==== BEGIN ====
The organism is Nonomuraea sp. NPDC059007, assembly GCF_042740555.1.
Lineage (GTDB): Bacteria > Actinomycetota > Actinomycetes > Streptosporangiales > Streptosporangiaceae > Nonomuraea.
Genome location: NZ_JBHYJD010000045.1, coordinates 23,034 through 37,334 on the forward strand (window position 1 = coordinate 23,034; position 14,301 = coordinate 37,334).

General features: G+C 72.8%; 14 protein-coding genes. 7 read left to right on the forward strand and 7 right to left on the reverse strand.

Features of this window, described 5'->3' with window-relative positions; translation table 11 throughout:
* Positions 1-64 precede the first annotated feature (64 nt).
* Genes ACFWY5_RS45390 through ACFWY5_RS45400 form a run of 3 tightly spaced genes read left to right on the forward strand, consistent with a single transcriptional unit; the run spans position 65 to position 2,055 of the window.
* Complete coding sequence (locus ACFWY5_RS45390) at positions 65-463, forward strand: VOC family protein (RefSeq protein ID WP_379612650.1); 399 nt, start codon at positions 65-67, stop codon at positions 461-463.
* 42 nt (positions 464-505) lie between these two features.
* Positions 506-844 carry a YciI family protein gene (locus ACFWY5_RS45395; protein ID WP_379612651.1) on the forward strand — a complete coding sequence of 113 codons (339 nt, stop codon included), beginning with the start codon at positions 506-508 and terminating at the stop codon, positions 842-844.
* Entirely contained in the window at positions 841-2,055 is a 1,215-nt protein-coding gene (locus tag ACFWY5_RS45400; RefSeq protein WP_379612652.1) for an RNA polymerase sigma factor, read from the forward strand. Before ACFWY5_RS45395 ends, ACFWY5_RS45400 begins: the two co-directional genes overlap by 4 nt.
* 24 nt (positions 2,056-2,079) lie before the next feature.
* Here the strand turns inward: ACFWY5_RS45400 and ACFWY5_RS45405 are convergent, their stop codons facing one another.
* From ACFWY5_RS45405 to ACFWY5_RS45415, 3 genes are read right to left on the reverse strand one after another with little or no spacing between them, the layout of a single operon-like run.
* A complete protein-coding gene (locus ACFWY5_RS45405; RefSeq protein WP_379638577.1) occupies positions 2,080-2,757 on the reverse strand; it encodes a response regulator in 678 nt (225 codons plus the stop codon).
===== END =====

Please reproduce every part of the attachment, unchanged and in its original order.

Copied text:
The organism is Nonomuraea sp. NPDC059007, assembly GCF_042740555.1.
Lineage (GTDB): Bacteria > Actinomycetota > Actinomycetes > Streptosporangiales > Streptosporangiaceae > Nonomuraea.
Genome location: NZ_JBHYJD010000045.1, coordinates 23,034 through 37,334 on the forward strand (window position 1 = coordinate 23,034; position 14,301 = coordinate 37,334).

General features: G+C 72.8%; 14 protein-coding genes. 7 read left to right on the forward strand and 7 right to left on the reverse strand.

Features of this window, described 5'->3' with window-relative positions; translation table 11 throughout:
* Positions 1-64 precede the first annotated feature (64 nt).
* Genes ACFWY5_RS45390 through ACFWY5_RS45400 form a run of 3 tightly spaced genes read left to right on the forward strand, consistent with a single transcriptional unit; the run spans position 65 to position 2,055 of the window.
* Complete coding sequence (locus ACFWY5_RS45390) at positions 65-463, forward strand: VOC family protein (RefSeq protein ID WP_379612650.1); 399 nt, start codon at positions 65-67, stop codon at positions 461-463.
* 42 nt (positions 464-505) lie between these two features.
* Positions 506-844 carry a YciI family protein gene (locus ACFWY5_RS45395; protein ID WP_379612651.1) on the forward strand — a complete coding sequence of 113 codons (339 nt, stop codon included), beginning with the start codon at positions 506-508 and terminating at the stop codon, positions 842-844.
* Entirely contained in the window at positions 841-2,055 is a 1,215-nt protein-coding gene (locus tag ACFWY5_RS45400; RefSeq protein WP_379612652.1) for an RNA polymerase sigma factor, read from the forward strand. Before ACFWY5_RS45395 ends, ACFWY5_RS45400 begins: the two co-directional genes overlap by 4 nt.
* 24 nt (positions 2,056-2,079) lie before the next feature.
* Here the strand turns inward: ACFWY5_RS45400 and ACFWY5_RS45405 are convergent, their stop codons facing one another.
* From ACFWY5_RS45405 to ACFWY5_RS45415, 3 genes are read right to left on the reverse strand one after another with little or no spacing between them, the layout of a single operon-like run.
* A complete protein-coding gene (locus ACFWY5_RS45405; RefSeq protein WP_379638577.1) occupies positions 2,080-2,757 on the reverse strand; it encodes a response regulator in 678 nt (225 codons plus the stop codon).